I can help you identify high-variance (volatility) slot machines. A high-volatility machine will have a low hit frequency. The following are my general rules for identifying low hit frequency machines:
||The higher the lowest reward on the paytable, the lower the hit frequency.
Looking at the paytable is one way to identify low hit frequency machines. Although we can't calculate the exact hit frequency of a machine by inspecting its paytable, we can make a guess about what the hit frequency is relative to other machines' hit frequencies.
To estimate the relative hit frequency of a machine from its paytable, check the value of the lowest reward on the paytable. As a general rule, the higher the lowest reward on the paytable, the lower the hit frequency of the machine.
A machine whose lowest pay is a push or two coins can afford to pay you more often than a machine whose lowest pay is 10 coins.
IGT's Lucky Sevens is an example of low hit frequency machine on which the lowest reward is very high. The lowest reward on this machine is 10 coins. I once went 72 spins in a row without a hit on a Lucky Sevens machine at The Desert Inn in Las Vegas.
High lowest rewards always indicate low hit frequency machines. Unfortunately, the reverse is not true. That is, paytables with low lowest rewards are not necessarily high hit frequency machines.
||The higher the multiplying symbol, the lower the hit frequency.
Machines with multiplying symbols tend to have lower hit frequencies than machines without them and the higher the multiple, the lower the hit frequency.
Machines with multiplying symbols have what I call "hidden paytable entries." The winning combinations with the multiplying symbol aren't listed on the paytable, but the payout program has to account for them. An example of a hidden paytable entry is the Double Diamond symbol and two 7s on a Double Diamond machine. This combination does not appear on the paytable, but it is a winning combination and the payout program has to account for it.
Consider a Double Diamond machine. Each doubled hit can be replaced with two non-multiplied hits and the payback will be the same. Similarly, each quadrupled hit can be replaced with four non-multiplied hits and the payback will be the same.
Now consider a Ten Times Pay machine. Each hit multiplied by 10 can be replaced with 10 non-multiplied hits and the payback will be the same and each hit multiplied by 100 can be replaced with 100 non-multiplied hits and the payback will be the same.
There are some machines with multiplying symbols that have good hit frequencies but, more often than not, machines that have multiplying symbols have lower hit frequencies than machines that don't have multiplying symbols and the higher the multiple, the lower the hit frequency.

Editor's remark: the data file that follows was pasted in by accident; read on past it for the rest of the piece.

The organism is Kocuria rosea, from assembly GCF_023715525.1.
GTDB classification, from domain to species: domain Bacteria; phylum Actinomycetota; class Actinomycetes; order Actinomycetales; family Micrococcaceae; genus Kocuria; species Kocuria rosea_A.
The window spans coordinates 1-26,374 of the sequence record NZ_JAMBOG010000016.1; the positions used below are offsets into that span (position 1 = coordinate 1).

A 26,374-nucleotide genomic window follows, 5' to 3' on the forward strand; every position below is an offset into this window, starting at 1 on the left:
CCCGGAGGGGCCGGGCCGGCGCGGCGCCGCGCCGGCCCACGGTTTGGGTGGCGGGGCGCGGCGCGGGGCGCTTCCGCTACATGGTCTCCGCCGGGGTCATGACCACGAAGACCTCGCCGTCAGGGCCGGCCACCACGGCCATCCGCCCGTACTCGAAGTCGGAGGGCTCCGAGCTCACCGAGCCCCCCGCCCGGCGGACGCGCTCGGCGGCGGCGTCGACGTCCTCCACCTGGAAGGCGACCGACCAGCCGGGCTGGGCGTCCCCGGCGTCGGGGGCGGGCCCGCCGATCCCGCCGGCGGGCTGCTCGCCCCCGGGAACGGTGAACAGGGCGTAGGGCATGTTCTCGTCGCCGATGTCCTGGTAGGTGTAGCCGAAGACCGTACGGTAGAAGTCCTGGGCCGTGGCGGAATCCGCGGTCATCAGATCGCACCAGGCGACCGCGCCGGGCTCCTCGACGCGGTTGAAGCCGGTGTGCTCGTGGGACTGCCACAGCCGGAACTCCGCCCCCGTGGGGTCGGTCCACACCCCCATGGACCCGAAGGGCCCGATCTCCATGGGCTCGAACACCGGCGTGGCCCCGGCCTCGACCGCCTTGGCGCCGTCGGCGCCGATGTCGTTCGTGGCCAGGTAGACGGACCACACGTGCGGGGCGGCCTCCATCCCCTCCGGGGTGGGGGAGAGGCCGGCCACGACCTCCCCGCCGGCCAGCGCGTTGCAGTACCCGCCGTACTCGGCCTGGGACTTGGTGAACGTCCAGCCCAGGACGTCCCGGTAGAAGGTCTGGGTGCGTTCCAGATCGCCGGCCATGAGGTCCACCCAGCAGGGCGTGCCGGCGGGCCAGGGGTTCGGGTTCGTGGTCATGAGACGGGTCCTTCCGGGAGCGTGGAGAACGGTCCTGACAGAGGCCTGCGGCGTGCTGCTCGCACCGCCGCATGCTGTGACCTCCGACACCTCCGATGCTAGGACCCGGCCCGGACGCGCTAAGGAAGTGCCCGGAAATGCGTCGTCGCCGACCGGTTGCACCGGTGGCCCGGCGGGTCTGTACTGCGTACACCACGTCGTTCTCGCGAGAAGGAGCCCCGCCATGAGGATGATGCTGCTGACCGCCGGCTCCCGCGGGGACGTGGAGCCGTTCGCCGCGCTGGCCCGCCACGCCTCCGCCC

||IGT's Red, White and Blue Sevens and Bally's Blazing Sevens are low hit frequency machines.
I call this way to identify low hit frequency machines "Mama's Rule," because these machines are low hit frequency machines "because I said so."
You can't identify these machines as low hit frequency machines by looking at their paytables. Their lowest payouts are low and they don't have a multiplying wild symbol. Nevertheless, these machines are low hit frequency machines because they favor mid-range payouts of 100-300 coins over payouts of fewer than 100 coins. And you have to remove a lot of low payouts in order to pay just one more mid-range payout.
The most famous, and most popular, machines of this type are IGT's Red, White, and Blue Sevens and Bally's Blazing Sevens. The real excitement on these machines comes when you land a combination of Sevens on the payline. And if you watch a bank of these machines being played, you'll notice that the Sevens come up pretty frequently, and the lower-paying bar combinations come up less frequently than on higher hit frequency machines.
Although you can't tell that these machines are low hit frequency machines before playing them, you'll know pretty soon after you start playing them. If you track your hits while you play, you'll have a good gut feeling for the true hit frequency of a machine after about 500 spins and a very close estimate of the true hit frequency of a machine after about 1000 spins.
Now, why would you want to play some of your bankroll on a machine with high volatility? Because even though your chances of getting a hit are lower on the high-volatility machine than on the low-volatility machine, the hits tend to be bigger. You're giving up a bit in your chances for getting a hit in exchange for winning more.
The flip side is that cold streaks on high-volatility machines tend to be longer, so you need a larger bankroll to be able to keep feeding the machine and see you through the cold streaks if you want to play most of your time on these games. Playing more time on the low-volatility machines, on the other hand, tends to keep you in what we used to call "tray money" and often gives you more playing time for the same bankroll.
There's nothing wrong with your plan. Limiting your exposure to the high-volatility machines decreases your bankroll requirement.
I frequently do something similar. I take a small part of my bankroll and use it to play one coin per spin on a $5 machine. Like you, I'm trying to catch lightning in a bottle, but I'm going to spend most of my time on a more affordable machine.